Mythopoeic Fantasy Award 2006, Locus Award for Best Fantasy Novel 2006, British Fantasy Award 2006.
Fat Charlie Nancy is not actually fat. He was fat once but he is definitely not fat now. No, right now Fat Charlie Nancy is angry, confused and more than a little scared – right now his life is spinning out of control, and it is all his dad’s fault.
If his rotter of an estranged father hadn’t dropped dead at a karaoke night, Charlie would still be blissfully unaware that his dad was Anansi the spider god. He would have no idea that he has a brother called Spider, who is also a god. And there would be no chance that said brother would be trying to take over his life, flat and fiancée, or, to make matters worse, be doing a much better job of it than him.
Desperate to reclaim his life, Charlie enlists the help of four more-than-slightly eccentric old ladies and their unique brand of voodoo – and between them they unleash a bitter and twisted force to get rid of Spider. But as darkness descends and badness begins is Fat Charlie Nancy going to get his life back in one piece or is he about to enter a whole netherworld of pain?
Written by Elke (2014-03-23)
With "Anansi Boys", Neil Gaiman has produced a really great piece of literature. It's a combined "Ghost-Voodoo-Comedy-Family"-epic with lovingly portrayed characters. Neil Gaiman conveys the impression to the reader that it took much pleasure to him in writing this novel and narrating stories about: two young men who are sons of a god, old ladies of the neighbourhood (who one could call "witches"), a potential serial killer and - apparently - normal people. It's real fun to dive into that story: I've enjoyed it completely.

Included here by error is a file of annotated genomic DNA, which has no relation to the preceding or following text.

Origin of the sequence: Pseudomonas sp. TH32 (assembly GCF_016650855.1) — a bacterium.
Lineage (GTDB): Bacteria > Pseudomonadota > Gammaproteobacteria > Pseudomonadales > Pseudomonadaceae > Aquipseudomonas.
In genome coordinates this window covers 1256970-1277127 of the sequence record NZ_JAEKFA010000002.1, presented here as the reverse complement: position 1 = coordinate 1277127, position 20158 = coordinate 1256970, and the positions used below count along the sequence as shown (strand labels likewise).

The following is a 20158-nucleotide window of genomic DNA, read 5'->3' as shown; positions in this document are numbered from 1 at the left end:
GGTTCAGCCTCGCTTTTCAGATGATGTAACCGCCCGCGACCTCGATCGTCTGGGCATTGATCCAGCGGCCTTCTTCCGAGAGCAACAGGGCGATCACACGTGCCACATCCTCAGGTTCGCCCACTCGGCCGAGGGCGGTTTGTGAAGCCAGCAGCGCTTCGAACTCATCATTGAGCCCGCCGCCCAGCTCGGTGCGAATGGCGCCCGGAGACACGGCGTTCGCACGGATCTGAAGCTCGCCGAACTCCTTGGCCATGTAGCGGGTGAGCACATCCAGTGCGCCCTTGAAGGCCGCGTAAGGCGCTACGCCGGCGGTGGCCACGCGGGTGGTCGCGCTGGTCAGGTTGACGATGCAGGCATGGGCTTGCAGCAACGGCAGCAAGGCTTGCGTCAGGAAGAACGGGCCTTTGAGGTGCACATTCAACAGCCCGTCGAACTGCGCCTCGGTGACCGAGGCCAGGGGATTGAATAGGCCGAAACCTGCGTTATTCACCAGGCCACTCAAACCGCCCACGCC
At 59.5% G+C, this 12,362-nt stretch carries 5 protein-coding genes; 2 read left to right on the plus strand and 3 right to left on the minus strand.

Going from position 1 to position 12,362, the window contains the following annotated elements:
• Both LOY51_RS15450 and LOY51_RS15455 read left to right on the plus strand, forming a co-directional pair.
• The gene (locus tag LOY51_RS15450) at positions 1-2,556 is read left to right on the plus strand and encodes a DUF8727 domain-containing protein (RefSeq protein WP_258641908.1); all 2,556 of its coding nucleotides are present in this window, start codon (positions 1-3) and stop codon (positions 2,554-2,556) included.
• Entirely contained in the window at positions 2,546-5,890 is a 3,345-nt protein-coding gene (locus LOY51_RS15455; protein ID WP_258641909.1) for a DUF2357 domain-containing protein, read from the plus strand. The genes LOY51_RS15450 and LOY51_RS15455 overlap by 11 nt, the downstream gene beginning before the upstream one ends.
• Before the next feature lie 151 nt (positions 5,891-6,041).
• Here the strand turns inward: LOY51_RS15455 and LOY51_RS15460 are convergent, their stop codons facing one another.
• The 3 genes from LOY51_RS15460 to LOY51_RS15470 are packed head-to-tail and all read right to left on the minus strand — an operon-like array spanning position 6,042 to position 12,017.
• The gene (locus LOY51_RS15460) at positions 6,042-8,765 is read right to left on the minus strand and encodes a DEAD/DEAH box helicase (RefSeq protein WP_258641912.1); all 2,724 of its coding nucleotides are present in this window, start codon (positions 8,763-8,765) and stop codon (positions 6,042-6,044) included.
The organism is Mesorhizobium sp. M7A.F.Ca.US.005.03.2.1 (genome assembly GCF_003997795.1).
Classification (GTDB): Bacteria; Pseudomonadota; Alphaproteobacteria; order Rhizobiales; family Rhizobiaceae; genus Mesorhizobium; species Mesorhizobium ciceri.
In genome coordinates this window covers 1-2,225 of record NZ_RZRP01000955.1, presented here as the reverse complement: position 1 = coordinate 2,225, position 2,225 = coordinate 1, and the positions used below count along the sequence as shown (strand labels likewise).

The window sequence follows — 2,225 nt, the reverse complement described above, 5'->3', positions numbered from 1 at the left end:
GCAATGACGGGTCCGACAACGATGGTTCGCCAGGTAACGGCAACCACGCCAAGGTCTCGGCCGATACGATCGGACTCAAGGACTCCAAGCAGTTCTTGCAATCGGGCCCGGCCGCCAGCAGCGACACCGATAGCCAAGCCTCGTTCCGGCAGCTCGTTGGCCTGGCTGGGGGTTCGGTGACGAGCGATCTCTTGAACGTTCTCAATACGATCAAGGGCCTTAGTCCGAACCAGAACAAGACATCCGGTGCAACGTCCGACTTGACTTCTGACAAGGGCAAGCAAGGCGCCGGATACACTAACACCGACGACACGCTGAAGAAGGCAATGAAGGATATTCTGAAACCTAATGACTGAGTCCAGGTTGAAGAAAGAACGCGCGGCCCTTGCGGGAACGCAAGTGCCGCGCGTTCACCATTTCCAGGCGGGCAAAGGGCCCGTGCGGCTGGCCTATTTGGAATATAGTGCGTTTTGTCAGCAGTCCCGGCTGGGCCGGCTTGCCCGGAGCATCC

Written by Fantasyfan (2008-03-08)
Anansi Boys was a interesting suprise. It was more like magical realism than traditional high fantasy. Starting from reality the story deepens with elements of unreal. It's like suddenly noticing normal things that were not so normal after all. And how separate old African stories become essential part of the story. To improve the quality of reading, please do not read the back cover. It tells too much about the story.